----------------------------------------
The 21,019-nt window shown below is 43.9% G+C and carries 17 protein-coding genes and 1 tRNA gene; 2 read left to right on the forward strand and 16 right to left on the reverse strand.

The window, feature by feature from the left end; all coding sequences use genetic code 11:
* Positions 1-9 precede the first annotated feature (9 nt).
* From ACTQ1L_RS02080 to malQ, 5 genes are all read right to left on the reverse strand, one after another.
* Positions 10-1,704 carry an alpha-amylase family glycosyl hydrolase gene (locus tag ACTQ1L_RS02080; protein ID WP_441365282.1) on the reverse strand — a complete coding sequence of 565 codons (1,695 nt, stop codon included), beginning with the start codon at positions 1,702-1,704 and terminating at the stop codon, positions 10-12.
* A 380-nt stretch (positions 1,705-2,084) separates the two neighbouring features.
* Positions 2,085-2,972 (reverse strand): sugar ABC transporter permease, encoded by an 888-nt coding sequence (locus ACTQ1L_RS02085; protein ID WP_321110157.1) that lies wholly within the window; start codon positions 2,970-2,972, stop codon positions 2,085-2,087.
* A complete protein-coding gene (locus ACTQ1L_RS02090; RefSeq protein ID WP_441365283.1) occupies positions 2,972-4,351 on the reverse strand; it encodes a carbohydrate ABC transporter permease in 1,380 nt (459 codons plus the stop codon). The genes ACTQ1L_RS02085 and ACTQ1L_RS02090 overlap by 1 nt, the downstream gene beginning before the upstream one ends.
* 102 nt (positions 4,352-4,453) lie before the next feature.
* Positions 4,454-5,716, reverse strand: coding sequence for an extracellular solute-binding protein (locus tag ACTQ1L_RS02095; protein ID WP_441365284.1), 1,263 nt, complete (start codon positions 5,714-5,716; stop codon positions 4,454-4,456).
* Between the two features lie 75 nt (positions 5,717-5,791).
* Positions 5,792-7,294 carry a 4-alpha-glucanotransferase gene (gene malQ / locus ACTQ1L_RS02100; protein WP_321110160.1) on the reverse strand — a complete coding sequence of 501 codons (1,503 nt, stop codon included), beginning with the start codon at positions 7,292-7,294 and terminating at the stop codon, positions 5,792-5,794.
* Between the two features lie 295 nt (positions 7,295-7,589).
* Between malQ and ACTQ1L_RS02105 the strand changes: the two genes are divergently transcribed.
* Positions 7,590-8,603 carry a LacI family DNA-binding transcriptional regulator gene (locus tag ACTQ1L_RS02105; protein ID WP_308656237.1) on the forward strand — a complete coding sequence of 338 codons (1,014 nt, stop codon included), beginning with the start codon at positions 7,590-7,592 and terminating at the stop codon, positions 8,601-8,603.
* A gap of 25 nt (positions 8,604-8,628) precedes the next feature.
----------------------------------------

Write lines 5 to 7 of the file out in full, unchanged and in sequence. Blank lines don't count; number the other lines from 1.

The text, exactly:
* Positions 10-1,704 carry an alpha-amylase family glycosyl hydrolase gene (locus tag ACTQ1L_RS02080; protein ID WP_441365282.1) on the reverse strand — a complete coding sequence of 565 codons (1,695 nt, stop codon included), beginning with the start codon at positions 1,702-1,704 and terminating at the stop codon, positions 10-12.
* A 380-nt stretch (positions 1,705-2,084) separates the two neighbouring features.
* Positions 2,085-2,972 (reverse strand): sugar ABC transporter permease, encoded by an 888-nt coding sequence (locus ACTQ1L_RS02085; protein ID WP_321110157.1) that lies wholly within the window; start codon positions 2,970-2,972, stop codon positions 2,085-2,087.